Despite having visited museums throughout my life, it wasn’t until the excavation of Richard III’s remains from beneath a car park that my eyes were truly opened to the world of archaeology. As the early modern period was a key part of the History curriculum for both my GCSEs and A-levels, this discovery particularly stuck with me. It proved that the past doesn’t just belong behind glass cases or in a textbook – it can also be found in laboratories, the local landscape, and beyond.
With its beautiful historic buildings and wide range of modules, I knew that Durham University would be the perfect place for me to start my journey as an archaeologist. And what a journey it has been!
An incredible range of topics
Put simply, archaeology is the study of the human past through artefacts and other physical remains. However, this definition fails to do justice to the fantastic variety of topics I’ve encountered while studying my degree (and I still have another year to go!). For example, in my first year, the ‘human past’ ranged from prehistory to around the 19th century. In just one week, I could have a lecture on forensic archaeology, a class discussing Neanderthal diet and a fieldtrip to learn about the architecture of medieval religious buildings.
Now I’m in my second year, I’ve chosen to focus on the medieval and post-medieval periods in greater depth, and I’m also taking practical classes on the analysis of animal remains (zooarchaeology) and glass vessels. You really do surprise yourself with just how much you learn – if you’d told me on my first day of university that, in just one year’s time, I’d be able to tell you all about Roman farming practices just by looking at some broken, dirty bones, I would have never believed you!
So many field trips
Aside from lectures, practicals and tutorials, my archaeology degree also offers a multitude of field trips, allowing me to enhance my understanding of particular topics. As my previous experience of history was largely confined to the classroom, there was no better feeling than coming to university and travelling to the archaeological sites themselves to learn about them.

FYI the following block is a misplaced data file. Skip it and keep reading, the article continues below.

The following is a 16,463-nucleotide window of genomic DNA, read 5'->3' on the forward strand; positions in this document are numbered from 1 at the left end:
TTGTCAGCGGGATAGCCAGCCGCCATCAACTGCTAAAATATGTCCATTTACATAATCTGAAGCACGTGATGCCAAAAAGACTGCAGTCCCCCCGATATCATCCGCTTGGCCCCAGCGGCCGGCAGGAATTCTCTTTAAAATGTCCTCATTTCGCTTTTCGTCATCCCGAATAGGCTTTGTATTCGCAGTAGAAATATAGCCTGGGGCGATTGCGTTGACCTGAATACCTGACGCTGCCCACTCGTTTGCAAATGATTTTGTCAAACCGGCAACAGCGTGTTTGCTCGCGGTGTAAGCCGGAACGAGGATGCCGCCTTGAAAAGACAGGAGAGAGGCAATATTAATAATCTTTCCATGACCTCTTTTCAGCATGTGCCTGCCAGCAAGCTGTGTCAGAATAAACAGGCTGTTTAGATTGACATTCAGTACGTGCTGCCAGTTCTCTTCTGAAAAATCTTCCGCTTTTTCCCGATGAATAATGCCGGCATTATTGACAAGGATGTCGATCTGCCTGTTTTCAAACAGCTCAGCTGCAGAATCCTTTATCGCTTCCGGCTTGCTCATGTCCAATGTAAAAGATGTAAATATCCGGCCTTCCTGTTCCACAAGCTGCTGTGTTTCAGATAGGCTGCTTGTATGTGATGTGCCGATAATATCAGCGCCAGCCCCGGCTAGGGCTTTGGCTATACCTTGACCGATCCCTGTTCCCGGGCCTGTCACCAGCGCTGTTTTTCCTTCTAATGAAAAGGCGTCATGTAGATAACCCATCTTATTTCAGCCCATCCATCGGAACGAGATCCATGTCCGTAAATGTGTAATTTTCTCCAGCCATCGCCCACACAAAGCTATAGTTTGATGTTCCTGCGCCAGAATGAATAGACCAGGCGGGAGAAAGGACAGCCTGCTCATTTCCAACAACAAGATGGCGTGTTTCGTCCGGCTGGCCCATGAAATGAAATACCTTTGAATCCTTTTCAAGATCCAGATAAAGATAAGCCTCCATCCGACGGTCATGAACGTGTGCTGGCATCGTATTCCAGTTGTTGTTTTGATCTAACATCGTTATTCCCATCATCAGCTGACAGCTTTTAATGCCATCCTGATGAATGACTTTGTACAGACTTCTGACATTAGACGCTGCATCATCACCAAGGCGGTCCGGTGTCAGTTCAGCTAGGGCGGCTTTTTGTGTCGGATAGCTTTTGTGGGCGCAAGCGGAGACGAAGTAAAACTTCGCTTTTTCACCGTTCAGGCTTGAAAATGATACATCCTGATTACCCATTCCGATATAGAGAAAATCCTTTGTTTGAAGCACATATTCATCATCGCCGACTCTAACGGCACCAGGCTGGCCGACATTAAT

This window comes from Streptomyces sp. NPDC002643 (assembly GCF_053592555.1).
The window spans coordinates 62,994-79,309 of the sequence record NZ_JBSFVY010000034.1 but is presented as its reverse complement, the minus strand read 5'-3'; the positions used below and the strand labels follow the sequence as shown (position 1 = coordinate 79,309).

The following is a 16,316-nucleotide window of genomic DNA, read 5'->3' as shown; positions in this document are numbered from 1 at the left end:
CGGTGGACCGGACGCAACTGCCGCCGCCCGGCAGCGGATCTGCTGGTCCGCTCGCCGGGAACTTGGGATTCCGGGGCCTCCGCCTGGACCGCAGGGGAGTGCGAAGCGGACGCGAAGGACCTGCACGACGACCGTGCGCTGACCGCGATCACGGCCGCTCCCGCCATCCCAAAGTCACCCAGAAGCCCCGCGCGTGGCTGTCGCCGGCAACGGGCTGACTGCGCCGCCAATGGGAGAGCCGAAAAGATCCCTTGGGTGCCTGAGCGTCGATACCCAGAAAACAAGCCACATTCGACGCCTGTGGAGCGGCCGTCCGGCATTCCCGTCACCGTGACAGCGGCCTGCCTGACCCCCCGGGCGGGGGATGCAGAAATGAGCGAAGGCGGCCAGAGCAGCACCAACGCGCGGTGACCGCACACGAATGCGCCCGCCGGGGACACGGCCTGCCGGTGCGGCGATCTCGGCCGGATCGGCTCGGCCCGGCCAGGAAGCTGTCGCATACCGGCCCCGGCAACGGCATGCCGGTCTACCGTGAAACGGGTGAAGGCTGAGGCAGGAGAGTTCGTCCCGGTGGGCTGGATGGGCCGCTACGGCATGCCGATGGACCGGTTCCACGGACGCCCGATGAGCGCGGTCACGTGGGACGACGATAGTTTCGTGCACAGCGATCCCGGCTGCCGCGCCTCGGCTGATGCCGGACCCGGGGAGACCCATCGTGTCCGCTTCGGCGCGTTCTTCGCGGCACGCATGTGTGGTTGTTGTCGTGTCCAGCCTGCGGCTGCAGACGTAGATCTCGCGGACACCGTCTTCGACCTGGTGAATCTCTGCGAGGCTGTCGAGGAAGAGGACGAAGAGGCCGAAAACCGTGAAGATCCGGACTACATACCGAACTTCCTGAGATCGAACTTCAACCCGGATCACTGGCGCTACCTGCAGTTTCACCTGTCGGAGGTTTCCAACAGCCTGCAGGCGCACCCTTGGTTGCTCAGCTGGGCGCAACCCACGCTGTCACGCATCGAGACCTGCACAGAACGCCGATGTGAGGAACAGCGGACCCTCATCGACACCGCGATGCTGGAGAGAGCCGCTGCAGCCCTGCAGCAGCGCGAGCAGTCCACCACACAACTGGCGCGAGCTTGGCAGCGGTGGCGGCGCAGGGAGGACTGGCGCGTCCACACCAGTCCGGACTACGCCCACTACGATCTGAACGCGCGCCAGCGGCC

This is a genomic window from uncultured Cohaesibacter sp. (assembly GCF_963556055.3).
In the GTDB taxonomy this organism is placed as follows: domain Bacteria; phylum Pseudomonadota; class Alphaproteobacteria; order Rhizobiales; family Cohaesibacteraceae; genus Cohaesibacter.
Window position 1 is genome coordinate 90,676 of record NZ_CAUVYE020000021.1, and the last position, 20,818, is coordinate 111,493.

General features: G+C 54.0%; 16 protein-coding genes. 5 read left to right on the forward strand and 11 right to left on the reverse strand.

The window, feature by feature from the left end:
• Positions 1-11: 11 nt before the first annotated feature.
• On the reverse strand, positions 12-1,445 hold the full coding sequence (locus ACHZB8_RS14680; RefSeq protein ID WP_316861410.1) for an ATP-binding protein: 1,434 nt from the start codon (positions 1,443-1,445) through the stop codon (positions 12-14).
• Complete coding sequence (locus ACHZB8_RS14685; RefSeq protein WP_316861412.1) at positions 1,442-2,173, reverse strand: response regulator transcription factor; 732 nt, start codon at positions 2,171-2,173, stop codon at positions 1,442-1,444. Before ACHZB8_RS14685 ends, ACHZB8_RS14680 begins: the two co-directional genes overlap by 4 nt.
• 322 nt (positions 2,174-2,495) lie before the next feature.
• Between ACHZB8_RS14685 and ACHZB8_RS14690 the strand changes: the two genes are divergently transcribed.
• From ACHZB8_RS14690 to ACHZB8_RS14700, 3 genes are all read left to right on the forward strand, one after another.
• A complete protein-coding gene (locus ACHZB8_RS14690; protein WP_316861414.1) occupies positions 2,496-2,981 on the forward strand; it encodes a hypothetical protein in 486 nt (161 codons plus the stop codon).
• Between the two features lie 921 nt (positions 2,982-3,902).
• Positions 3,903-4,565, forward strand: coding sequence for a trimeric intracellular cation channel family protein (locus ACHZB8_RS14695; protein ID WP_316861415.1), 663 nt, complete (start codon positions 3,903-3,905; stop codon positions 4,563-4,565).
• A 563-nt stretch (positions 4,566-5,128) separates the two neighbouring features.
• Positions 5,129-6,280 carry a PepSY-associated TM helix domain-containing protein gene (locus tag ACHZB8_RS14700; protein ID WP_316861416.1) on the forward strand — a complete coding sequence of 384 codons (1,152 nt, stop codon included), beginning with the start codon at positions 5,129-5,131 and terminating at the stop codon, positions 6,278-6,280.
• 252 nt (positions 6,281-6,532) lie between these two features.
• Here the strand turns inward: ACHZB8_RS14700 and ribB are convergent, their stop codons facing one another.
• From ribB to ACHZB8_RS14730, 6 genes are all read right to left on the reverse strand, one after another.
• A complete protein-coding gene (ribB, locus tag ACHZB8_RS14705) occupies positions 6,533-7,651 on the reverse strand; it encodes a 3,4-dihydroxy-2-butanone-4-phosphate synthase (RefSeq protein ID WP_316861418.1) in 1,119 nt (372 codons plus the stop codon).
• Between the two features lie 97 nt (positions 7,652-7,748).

One of the highlights has certainly been my trip to the Treasures of St Cuthbert exhibition at Durham Cathedral. As part of our topic on medieval religion, we were shown the carved fragments of a coffin, a beautiful golden pectoral cross and a portable altar, all of which were associated with St Cuthbert. As someone with lots of friends in St Cuthbert’s Society, I definitely enjoyed bragging about seeing these!
While optional for me as a joint honours student, Durham also provides archaeology students with a two-week placement at an excavation site towards the end of first year. This is not only a fantastic opportunity to get hands-on experience, but also a time when students often make amazing friendships and memories – they may be hot and tiring days, but they’re totally worth it!
Durham University Archaeology Society
While technically separate from the university’s Archaeology department, the Archaeology Society (affectionately known as ‘ArchSoc’) is a community for all students interested in the discipline and hosts a range of social and academic events for its members.
This year I’ve had the pleasure of being Publicity Officer, curating content for the society’s social media platforms and working closely with the exec to make sure everyone has as exciting a year as possible! From the Indiana Jones themed party to the Horrible Histories karaoke night, ArchSoc’s social events have been an incredible opportunity to get to know students from first year to postgraduate level. If you’re planning on studying Archaeology as part of your degree, it’s definitely worth getting involved with the society – even if it’s just so you can own an iconic ArchSoc bucket hat!
Our Department of Archaeology is a leading centre for the study of archaeology and is ranked 10th in the world (QS World University Rankings by subject 2023). We are an inclusive, vibrant and international community. Our students develop knowledge and gain essential and transferable skills through research-led teaching and lab-based training.
Feeling inspired? Visit our Archaeology webpages to learn more about our postgraduate and undergraduate programmes.
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